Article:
In computer science compilation means transforming one language into another. The first reason to introduce compilers in computer science was expressiveness: people implement the solution to a problem in a computer language in which they are able to express themselves without difficulty. Then this solution was compiled into a language that is understandable for a computer: a machine language.

The same reasoning can be applied to (neuronal) modeling: you
express the model with something you feel comfortable with (e.g. the
modeling elements of Genesis). Then to simulate the model, it must be
compiled into a language that is understandable for a machine and
efficient to solve numerical calculations. This language is the
byte-code that `hsolve` deals with. To put it in other words,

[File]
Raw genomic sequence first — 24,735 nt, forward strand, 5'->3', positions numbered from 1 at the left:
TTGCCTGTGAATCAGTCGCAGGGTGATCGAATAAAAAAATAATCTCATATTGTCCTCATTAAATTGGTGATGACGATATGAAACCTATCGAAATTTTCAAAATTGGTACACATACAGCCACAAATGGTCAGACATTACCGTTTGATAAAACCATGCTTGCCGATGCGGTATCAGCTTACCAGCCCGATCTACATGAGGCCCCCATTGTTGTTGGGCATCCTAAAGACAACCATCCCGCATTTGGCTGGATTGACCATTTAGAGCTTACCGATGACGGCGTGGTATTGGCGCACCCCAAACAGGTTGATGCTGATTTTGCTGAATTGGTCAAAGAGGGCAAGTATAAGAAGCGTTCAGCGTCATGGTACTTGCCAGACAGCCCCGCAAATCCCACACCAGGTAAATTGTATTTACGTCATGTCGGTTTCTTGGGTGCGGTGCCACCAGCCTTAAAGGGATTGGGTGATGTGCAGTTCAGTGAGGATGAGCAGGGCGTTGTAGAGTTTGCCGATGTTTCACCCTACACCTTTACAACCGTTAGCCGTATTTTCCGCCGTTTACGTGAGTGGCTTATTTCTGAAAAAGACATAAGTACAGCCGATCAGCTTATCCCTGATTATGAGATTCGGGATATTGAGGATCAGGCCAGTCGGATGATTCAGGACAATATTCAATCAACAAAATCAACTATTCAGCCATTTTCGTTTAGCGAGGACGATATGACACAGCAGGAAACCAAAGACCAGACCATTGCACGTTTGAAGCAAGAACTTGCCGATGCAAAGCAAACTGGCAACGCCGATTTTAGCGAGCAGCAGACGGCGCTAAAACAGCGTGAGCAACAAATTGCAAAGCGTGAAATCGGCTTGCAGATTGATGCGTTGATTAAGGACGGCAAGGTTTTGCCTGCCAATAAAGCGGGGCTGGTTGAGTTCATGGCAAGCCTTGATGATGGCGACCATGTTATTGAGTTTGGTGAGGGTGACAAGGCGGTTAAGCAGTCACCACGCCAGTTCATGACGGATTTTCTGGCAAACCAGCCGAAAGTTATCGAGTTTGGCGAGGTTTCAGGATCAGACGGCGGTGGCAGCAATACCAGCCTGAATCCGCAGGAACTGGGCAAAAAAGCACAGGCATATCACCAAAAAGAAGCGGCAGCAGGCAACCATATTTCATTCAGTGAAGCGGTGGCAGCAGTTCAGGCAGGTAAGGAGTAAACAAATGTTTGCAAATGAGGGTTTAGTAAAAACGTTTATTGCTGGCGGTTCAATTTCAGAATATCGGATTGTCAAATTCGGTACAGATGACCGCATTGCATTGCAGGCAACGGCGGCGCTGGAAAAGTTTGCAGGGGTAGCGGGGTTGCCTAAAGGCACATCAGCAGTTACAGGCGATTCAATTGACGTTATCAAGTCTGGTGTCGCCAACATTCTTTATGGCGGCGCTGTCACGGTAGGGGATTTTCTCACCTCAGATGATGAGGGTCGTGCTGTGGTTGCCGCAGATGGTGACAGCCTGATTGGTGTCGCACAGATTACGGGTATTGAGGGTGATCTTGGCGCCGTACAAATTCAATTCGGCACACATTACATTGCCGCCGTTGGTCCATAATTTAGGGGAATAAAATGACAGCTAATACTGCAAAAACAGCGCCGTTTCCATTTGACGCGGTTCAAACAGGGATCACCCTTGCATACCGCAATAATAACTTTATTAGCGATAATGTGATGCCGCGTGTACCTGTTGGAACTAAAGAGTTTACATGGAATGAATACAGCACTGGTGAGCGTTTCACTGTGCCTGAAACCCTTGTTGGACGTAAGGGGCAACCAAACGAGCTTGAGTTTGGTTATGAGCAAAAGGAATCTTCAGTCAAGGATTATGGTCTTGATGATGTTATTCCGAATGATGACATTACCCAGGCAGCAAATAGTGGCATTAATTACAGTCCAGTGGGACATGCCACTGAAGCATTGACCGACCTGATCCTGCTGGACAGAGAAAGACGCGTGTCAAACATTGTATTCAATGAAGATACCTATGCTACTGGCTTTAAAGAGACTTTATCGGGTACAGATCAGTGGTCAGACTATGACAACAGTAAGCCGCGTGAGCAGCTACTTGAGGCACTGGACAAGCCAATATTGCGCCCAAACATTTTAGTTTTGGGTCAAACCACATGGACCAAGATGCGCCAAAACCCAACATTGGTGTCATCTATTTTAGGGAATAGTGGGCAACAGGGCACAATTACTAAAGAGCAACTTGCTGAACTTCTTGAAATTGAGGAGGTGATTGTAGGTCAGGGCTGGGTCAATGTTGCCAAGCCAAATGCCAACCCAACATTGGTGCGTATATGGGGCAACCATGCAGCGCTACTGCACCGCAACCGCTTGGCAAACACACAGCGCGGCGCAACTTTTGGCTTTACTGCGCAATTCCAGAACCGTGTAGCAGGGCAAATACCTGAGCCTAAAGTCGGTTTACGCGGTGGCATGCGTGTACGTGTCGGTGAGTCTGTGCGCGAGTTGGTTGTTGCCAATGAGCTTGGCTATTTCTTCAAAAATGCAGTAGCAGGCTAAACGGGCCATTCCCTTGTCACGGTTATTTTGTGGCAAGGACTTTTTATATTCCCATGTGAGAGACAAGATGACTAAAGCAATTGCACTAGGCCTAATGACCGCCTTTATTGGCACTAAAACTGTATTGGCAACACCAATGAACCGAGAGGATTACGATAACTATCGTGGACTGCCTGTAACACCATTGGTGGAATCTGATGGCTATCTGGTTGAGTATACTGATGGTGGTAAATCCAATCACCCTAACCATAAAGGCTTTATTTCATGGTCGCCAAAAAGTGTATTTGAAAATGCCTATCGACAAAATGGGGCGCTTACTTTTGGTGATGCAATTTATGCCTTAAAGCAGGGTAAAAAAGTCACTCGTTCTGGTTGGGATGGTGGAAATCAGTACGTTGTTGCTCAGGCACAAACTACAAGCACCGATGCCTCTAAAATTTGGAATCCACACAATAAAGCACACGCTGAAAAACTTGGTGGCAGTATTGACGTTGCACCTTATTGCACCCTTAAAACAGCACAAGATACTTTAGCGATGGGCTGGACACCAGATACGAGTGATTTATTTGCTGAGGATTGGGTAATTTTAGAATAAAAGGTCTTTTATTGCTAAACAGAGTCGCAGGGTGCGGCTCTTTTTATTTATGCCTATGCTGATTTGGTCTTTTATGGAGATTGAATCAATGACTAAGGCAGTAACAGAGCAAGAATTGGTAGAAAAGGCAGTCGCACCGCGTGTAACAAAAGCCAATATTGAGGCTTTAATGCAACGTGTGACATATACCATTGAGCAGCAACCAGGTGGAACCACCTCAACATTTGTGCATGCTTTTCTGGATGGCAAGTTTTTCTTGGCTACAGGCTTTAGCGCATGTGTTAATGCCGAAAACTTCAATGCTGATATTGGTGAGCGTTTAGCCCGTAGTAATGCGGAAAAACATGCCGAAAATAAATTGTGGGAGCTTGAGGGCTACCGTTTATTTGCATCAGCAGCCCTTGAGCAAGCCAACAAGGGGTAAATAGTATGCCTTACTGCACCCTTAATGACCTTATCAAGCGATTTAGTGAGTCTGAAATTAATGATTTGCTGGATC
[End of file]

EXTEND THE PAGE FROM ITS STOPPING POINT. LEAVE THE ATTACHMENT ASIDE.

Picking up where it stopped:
the byte-codes are tailored to encode the numerical calculations
required to solve the equations that occur in a neuronal model. The
compilation step consists of two phases: in the first phase an
intermediary representation is built and optimized for structure. In
the second phase the optimized intermediary representation is used to
generate the actual byte-codes. The generated byte-codes are again
optimized such that e.g. redundant computations are removed (see
figure 6.1).

After a successful `SETUP` and `RESET`, `hsolve`
has examined the full model and has stored all the byte-codes necessary
to compute the behavior of the model. But besides the byte-codes that
encode the model, `hsolve` also stores the results of the
calculations and descriptive values necessary to do the calculations.
For technical reasons `hsolve` stores the operators (the
byte-codes) separately from the operands (the results of the
calculations and descriptive values).